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Brinzila et al.

Brinzila et al. /Environmental Engineering and Management Journal 6 (2007), 6, 517-520 The data will be further processed according to a statistical model, allowing the evaluation of peak, average and trend parameters and permitting a pertinent prediction of pollution - related either to temporal (season, day/night, peak hours etc.) or geographical parameters (altitude, vicinity etc.), or to atmospheric conditions (humidity, wind etc.), or even to societal demands, or to other relevant contextual circumstances. The communication system is in work at this time, and will process on-line the data towards an active database, even corroborated with other information obtained previously or independently from the (autonomous) meteorological stations or balloons, or from the individually displayed ground sensors. By this way, the system primarily receives real-time information from the monitored sites, evaluates/predicts the potential risk for environment safety and can generate automatic reports to the central control centre, from where a potential pertinent intervention can be eventually done. But, nevertheless, the proposed concept may be very useful not only for the decisional factors, local authorities, accreditation bodies etc., but also for the educational process and public aware. The proposed concept was tested already as an educational tool for the students dealing with “Environment Quality and Maintenance Management” discipline. For higher education purposes, the proposed system accomplishes some peculiar tasks of a Virtual Laboratory for environment monitoring field, according to some of the applications described by Branzila M. et al. (2005 and 2006) or Schreiner C. et al. (2006). 4. Conclusions The paper presents the architecture of a versatile, flexible, cost efficient, high-speed environmental measurement centre, based on remote instrumentation, and having as final purposes the monitoring of the air quality (physical and chemical parameters) and the advertising of the air pollution. In many locations a basic infrastructure to evaluate the environment parameters already exists, but a unitary concept of an E-environment centre can be used to deliver services of comparable or higher quality, at a clear lower cost and a higher speed and reliability. On the other hand, a prototype of Web-E-Nose system was tested, and provided to be well suited for repetitive and accurate measurements, without being affected by saturation. But the successful implementation of such Web-E-Nose concepts for air pollution evaluation at larger scales will require a careful examination of all costs, either direct or indirect, and should demonstrate its societal benefit over time. The remote and distributed measurement system developed as environmental centre may be also particularized as virtual laboratory for on-line environmental monitoring, helping the formation of well trained specialists in the domain. References Branzila M., Alexandru C.I., Donciu C., Cretu M., (2006), Design and Analysis of a proposed Web Electronic Nose (WebE-Nose), IPI , LII, 971-976. Branzila M., Fosalau C., Donciu C., Cretu M., (2005), Virtual Library Included in LabVIEW Environment for a New DAS with Data Transfer by LPT, Proc. IMEKO TC4 , vol.1, Gdynia/Jurata Poland, 535-540. Girao P., Postolache O., Pereira M., Ramos H., (2003), Distributed measurement systems and intelligent processing for water quality assessment, Sensors & Transducers Magazine, 38, 82-93. Schreiner C., Branzila M., Trandabat A., Ciobanu R., (2006), Air quality and pollution mapping system, using remote measurements and GPS technology, Global NEST Journal, 8, 315-323, 2006. Trandabat A., Branzila M., Schreiner C., (2005), Distributed measurements system dedicated to environmental safely, Proc. 4th Int. Conf. on the Manag. of Tech. Changes, vol.2, Chania, Greece, 121-124. 520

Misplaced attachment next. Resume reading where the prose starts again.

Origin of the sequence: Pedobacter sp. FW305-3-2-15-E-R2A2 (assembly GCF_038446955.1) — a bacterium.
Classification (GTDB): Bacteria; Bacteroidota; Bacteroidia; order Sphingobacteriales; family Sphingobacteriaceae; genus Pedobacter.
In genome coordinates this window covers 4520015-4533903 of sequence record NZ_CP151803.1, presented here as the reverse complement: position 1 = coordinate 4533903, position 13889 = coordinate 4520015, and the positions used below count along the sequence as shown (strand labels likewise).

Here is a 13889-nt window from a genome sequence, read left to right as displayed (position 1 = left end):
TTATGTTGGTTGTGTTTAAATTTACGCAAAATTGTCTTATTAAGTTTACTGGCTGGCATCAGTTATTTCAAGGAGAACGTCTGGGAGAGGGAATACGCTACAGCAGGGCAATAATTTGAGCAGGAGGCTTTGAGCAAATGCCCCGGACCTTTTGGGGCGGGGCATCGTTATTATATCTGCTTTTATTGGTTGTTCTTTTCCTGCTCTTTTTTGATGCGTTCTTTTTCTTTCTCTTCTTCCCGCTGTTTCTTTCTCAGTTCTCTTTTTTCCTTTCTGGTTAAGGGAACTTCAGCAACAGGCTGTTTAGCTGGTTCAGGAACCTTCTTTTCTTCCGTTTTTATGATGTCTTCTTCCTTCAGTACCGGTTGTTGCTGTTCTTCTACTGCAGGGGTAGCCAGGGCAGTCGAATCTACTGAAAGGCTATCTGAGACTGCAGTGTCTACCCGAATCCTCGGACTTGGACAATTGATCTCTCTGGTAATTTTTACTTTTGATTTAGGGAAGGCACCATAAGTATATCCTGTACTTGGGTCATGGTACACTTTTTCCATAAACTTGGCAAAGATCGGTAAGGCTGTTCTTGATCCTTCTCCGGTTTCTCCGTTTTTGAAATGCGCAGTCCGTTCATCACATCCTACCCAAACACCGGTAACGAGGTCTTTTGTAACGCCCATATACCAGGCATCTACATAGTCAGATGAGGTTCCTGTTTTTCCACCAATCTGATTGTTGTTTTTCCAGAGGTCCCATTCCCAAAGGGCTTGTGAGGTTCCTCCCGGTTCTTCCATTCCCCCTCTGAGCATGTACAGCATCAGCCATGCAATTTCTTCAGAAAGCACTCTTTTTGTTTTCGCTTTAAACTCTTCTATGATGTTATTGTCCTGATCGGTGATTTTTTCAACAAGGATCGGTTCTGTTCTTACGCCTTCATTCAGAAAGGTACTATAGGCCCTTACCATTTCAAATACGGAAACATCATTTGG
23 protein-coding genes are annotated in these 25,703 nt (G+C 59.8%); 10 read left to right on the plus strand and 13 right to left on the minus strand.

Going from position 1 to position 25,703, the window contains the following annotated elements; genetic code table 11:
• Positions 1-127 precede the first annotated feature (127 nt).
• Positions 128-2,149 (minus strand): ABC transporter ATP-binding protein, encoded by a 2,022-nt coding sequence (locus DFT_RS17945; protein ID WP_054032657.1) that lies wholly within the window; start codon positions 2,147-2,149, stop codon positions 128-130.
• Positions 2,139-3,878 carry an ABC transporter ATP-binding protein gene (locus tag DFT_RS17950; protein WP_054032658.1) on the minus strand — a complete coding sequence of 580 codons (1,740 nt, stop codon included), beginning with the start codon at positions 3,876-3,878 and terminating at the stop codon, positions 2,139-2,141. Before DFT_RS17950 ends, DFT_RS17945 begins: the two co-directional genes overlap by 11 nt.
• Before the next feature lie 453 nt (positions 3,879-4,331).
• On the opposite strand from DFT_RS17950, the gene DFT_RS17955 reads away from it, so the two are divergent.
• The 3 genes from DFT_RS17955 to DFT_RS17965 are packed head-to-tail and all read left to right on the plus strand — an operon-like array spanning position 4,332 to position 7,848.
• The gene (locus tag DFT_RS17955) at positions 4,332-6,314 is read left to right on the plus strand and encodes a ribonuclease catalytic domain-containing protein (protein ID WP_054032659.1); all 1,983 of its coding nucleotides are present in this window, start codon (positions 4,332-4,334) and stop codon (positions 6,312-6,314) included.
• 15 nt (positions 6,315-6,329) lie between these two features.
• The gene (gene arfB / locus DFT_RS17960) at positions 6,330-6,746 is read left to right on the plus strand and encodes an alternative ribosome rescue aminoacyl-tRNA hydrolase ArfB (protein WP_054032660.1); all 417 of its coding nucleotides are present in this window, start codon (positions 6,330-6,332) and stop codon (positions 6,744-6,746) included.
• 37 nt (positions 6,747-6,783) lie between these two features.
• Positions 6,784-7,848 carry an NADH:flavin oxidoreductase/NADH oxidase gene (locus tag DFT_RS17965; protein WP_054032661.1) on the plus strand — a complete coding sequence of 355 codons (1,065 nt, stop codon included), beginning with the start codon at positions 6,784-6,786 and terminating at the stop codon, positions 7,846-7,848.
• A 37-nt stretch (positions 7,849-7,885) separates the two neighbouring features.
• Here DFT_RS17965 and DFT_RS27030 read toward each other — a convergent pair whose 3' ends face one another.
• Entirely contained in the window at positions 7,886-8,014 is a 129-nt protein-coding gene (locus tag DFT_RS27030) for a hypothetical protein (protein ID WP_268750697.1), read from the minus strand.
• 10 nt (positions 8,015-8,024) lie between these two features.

Environmental Engineering and Management Journal November/December 2007, Vol.6, No.6, 521-527 “Gh. Asachi” Technical University of Iasi, Romania ______________________________________________________________________________________________ MICROWAVE-ASSISTED CHEMISTRY. A REVIEW OF ENVIRONMENTAL APPLICATIONS Mioara Surpăţeanu 1 , Carmen Zaharia 1∗ , Georgiana G. Surpăţeanu 2 1 “Gh. Asachi”Technical University of Iasi, Faculty of Chemical Engineering, Department of Environmental Engineering and Management, Bd.D.Mangeron 71A, 700050, Iasi, Romania 2 Laboratory of Medicinal Chemistry, University of Antwerp Abstract The extraction of some pollutants from different matrices, the treatment of hazardous and infectious wastes, the destruction of refractory compounds and the prevention of noxious emissions are the main environmental applications of microwave-assisted chemistry. The advantages and disadvantages of this technique are also considered. Key words: microwave-assisted chemistry, environmental application 1. Introduction In the latest time, microwaves have been exceeded the stage of domestic utilization or uses in telecommunications. Thus, many other applications are reported such as: synthesis of new compounds (Ferone et al., 2006; Logar et al., 2006), particularly drugs (Larhed and Haldberg, 2001), chemical analysis based on hydrolysis (Stenberg et al., 2001), digestion reactions or extraction procedures (Chang et al., 2004), hydrometallurgy (Al-Harahsheh and Kingman, 2004) and environmental protection, especially for accelerating the destruction of some pollutants (Horicoshi and Tokunaga, 2006). These applications are based on the fact that the microwave irradiation procedures assure an efficient internal heat-transfer and make possible superheating even at atmospheric pressure (Larhed and Haldberg, 2001). Consequently, a considerable reduction of reaction time is obtained and thus microwave chemistry proves their efficiency. Other benefits of microwave homogenous heating are: milder reaction conditions, higher chemical yields or a better recovery of volatile elements and compounds, lower contamination level, minimal volumes of reagents are required, lower energy consumption, more reproducible procedures and a better working environment (Agazzi and Pirola, 2000). 2. Microwave chemistry basics Microwave is a form of electromagnetic energy with wavelength between 1 mm and 1 m that corresponds to frequencies between 300 MHz and 300 GHz. The most commonly frequency of 2450 MHz is used for microwave chemistry (Larhed and Haldberg, 2001; Al-Harhsheh and Kingman, 2004). This frequency just affects the rotation energy of molecules and the interference with telecommunications frequencies are avoided. The heating effect of microwaves is mainly based on two mechanisms: dipolar polarisation and conduction. Dipolar polarisation is due to the fact that the dipole is sensitive to external electric fields and will attempt to align with them by rotation but this motion is prevented by intermolecular inertia. Depending on irradiation frequency, the dipole may react by aligning itself in/out phase with the electric field. The microwave frequency is low enough that the dipoles have time to respond to the alternating field, and therefore to rotate, but high enough that the rotation does not precisely follow the field. As the dipole ∗ Author to whom all correspondence should be addressed: